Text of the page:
A steep climb up the valley along a small, scenic river brings us finally to high pastures on a 3,200m plateau. We pass by the scenic kharka of Meta, 3560m,  a non-permanent winter settlement of Nar, where we will probably share the trail with a few yaks! This morning is one of the loveliest walks in the Himalayas. The landscape is similar to the Sierra Nevada; white rocks, low shrub and juniper, scattered evergreens, delicate brick-red and orange leafed bushes, crumbling shelves of flat slate, white, sandy trails and knarled trees. The mountains around us are utterly spectacular, and the Phu Kosi shadows the trail far below. An hour past Meta, Junam is the second semi-permanent settlement, one where “khampas” from Tibet sometimes sheltered. Above the kharka to the right looms a massive glacier, which falls jaggedly down to the high pastures above us. It’s all truly amazing scenery. Across the river, the cliffs contort in swirls and waves, similar to Ladakhi landscapes. The next semi-permanent settlement is Chako, formerly a Khampa settlement, where grass lies tied in bunches to dry on all the rooftops and prayer flags flutter in the breeze. Last year we saw a massive yak caravan from Phu pass by at Chako on their way down to Manang to re-supply. A scene from old Tibet! Many more ups and downs take us to tonight’s campsite at Kyang, the extensive winter settlement of Phu, on a plateau high above the river.

Day 10 – Kayang to PhuVillage (4050m)

Dropping steeply down to the river, we trek for a while along the river bank and past the “submarine” rock, passing some small possible campsites along the way. Today, we really start to see some of the unique, colorful chortens for which Nar and Phu are justly famous. We have to rock-hop carefully across a small glacial stream before reaching a larger one with a bridge only half covered with large slabs of slate. Some large steps do the trick! Another hour and a half of trekking through scenic canyonlands and gorges, and the “leaning tower of Pisa” monolith guards the steep trail up to the Phu gate, called Pupigyal Kwe. This ancient gate provides us with our first view of the three villages of Phu, as well as an old “dzong” and the remains of two forts, all now in ruins, but impressively situated atop the flatlands before Phu. Just before the bridge to Phu, a line of wonderful chortens color the landscape and lead the way to the main village of Phu, perched high up on a hill, amphitheater style. We will set up camp on the lower reaches of Phu, formerly called Gomdzong, and head up to the famous Tashi Lhakhang Gompa on a neighboring hillside to pay our respects to Lama Karma Sonam Rimpoche, a “trulku” who came to Nepal with HH the Dalai Lama back in ’59. He is also a renowned “amchi” or Tibetan doctor, as well as a thanka painter and father of several children (some “trukus” as well as certain lamas are permitted to marry). Later, we might head up to the village to hunt down some chang.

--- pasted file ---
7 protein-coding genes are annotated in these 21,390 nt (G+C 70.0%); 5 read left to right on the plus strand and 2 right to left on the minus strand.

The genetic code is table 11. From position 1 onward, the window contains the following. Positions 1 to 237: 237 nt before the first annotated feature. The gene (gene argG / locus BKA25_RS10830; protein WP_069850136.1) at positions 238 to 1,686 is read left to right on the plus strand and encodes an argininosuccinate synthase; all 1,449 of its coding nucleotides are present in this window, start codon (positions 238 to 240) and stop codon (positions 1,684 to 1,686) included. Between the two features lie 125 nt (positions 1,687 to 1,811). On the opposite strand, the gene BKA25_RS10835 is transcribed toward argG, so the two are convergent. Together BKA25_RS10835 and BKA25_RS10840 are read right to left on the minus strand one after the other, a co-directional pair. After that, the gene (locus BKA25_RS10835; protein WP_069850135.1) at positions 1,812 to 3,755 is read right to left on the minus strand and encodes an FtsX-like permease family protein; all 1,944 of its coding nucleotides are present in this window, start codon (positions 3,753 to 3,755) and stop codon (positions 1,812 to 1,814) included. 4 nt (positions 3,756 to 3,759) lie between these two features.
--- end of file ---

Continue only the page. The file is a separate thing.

Day 11 – At Phu- Excursion around Phu valley